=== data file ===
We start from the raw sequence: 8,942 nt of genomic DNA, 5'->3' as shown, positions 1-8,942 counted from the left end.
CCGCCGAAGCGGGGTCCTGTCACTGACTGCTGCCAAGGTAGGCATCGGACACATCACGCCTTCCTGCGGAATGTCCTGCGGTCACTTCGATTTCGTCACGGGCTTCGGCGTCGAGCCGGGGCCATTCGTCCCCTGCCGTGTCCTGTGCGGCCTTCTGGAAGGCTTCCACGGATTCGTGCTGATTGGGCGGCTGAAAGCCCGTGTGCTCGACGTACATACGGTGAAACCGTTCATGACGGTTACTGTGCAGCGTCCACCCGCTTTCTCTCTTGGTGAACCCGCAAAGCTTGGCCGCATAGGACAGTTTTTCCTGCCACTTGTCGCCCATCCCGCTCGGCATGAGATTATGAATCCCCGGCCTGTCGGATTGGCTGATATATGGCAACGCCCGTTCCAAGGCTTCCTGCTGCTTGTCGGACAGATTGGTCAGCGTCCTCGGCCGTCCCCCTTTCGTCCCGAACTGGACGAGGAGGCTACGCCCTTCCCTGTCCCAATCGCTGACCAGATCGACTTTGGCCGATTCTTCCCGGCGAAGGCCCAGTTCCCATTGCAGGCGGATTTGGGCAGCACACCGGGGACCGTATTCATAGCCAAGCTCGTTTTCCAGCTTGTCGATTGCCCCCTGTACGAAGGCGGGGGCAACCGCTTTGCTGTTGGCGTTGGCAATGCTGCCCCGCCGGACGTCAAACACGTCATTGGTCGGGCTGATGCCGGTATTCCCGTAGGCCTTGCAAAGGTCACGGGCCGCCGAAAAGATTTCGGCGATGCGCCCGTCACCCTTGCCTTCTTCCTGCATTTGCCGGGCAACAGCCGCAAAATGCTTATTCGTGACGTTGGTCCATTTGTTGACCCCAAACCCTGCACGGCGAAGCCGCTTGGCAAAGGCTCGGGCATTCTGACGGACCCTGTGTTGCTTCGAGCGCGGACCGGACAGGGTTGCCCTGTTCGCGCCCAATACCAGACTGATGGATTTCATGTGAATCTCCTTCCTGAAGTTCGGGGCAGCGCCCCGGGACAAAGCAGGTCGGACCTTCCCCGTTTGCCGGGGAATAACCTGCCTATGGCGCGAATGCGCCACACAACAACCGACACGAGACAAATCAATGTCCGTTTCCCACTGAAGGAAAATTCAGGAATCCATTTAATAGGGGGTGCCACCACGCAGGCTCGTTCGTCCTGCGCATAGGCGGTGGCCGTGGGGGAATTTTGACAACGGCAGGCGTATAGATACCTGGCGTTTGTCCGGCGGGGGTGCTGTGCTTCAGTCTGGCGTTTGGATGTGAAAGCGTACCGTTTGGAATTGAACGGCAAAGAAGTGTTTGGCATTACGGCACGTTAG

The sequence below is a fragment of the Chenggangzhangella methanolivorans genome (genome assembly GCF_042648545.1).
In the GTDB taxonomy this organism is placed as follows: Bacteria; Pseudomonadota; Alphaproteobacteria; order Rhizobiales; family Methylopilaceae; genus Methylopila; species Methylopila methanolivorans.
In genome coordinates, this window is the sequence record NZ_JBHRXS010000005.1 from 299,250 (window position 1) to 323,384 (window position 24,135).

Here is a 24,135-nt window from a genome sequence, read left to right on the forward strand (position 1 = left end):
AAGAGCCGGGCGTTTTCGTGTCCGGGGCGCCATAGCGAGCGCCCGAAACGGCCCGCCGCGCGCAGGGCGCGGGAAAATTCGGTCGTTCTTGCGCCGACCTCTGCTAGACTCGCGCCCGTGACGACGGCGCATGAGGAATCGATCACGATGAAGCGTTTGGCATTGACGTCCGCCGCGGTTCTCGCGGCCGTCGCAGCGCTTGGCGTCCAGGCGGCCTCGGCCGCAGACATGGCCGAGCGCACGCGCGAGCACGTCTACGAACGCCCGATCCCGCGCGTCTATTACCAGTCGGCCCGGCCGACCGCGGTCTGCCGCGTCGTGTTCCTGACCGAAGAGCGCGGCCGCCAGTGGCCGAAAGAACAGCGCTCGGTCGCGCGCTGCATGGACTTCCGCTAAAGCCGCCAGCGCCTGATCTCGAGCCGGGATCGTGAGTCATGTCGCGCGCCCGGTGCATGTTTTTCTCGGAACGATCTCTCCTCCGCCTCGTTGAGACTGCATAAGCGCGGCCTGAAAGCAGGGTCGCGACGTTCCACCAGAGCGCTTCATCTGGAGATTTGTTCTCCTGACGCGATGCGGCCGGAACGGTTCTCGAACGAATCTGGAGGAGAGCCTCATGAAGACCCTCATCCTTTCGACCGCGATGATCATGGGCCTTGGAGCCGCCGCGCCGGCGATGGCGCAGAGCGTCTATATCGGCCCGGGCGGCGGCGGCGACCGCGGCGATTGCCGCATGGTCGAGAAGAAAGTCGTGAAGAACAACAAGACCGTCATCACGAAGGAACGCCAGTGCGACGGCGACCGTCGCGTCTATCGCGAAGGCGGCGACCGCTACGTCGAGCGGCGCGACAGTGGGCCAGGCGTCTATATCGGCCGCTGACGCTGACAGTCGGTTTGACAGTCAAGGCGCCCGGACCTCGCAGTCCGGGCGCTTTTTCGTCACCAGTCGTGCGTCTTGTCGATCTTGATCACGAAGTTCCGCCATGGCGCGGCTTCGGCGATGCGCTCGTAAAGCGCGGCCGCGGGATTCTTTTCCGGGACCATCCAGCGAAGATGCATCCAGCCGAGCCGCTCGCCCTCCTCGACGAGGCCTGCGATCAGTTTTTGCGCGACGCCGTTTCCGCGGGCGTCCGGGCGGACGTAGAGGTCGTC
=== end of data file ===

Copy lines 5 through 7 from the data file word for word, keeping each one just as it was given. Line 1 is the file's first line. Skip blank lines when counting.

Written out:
In genome coordinates, this window is the sequence record NZ_JBHRXS010000005.1 from 299,250 (window position 1) to 323,384 (window position 24,135).

Here is a 24,135-nt window from a genome sequence, read left to right on the forward strand (position 1 = left end):
AAGAGCCGGGCGTTTTCGTGTCCGGGGCGCCATAGCGAGCGCCCGAAACGGCCCGCCGCGCGCAGGGCGCGGGAAAATTCGGTCGTTCTTGCGCCGACCTCTGCTAGACTCGCGCCCGTGACGACGGCGCATGAGGAATCGATCACGATGAAGCGTTTGGCATTGACGTCCGCCGCGGTTCTCGCGGCCGTCGCAGCGCTTGGCGTCCAGGCGGCCTCGGCCGCAGACATGGCCGAGCGCACGCGCGAGCACGTCTACGAACGCCCGATCCCGCGCGTCTATTACCAGTCGGCCCGGCCGACCGCGGTCTGCCGCGTCGTGTTCCTGACCGAAGAGCGCGGCCGCCAGTGGCCGAAAGAACAGCGCTCGGTCGCGCGCTGCATGGACTTCCGCTAAAGCCGCCAGCGCCTGATCTCGAGCCGGGATCGTGAGTCATGTCGCGCGCCCGGTGCATGTTTTTCTCGGAACGATCTCTCCTCCGCCTCGTTGAGACTGCATAAGCGCGGCCTGAAAGCAGGGTCGCGACGTTCCACCAGAGCGCTTCATCTGGAGATTTGTTCTCCTGACGCGATGCGGCCGGAACGGTTCTCGAACGAATCTGGAGGAGAGCCTCATGAAGACCCTCATCCTTTCGACCGCGATGATCATGGGCCTTGGAGCCGCCGCGCCGGCGATGGCGCAGAGCGTCTATATCGGCCCGGGCGGCGGCGGCGACCGCGGCGATTGCCGCATGGTCGAGAAGAAAGTCGTGAAGAACAACAAGACCGTCATCACGAAGGAACGCCAGTGCGACGGCGACCGTCGCGTCTATCGCGAAGGCGGCGACCGCTACGTCGAGCGGCGCGACAGTGGGCCAGGCGTCTATATCGGCCGCTGACGCTGACAGTCGGTTTGACAGTCAAGGCGCCCGGACCTCGCAGTCCGGGCGCTTTTTCGTCACCAGTCGTGCGTCTTGTCGATCTTGATCACGAAGTTCCGCCATGGCGCGGCTTCGGCGATGCGCTCGTAAAGCGCGGCCGCGGGATTCTTTTCCGGGACCATCCAGCGAAGATGCATCCAGCCGAGCCGCTCGCCCTCCTCGACGAGGCCTGCGATCAGTTTTTGCGCGACGCCGTTTCCGCGGGCGTCCGGGCGGACGTAGAGGTCGTC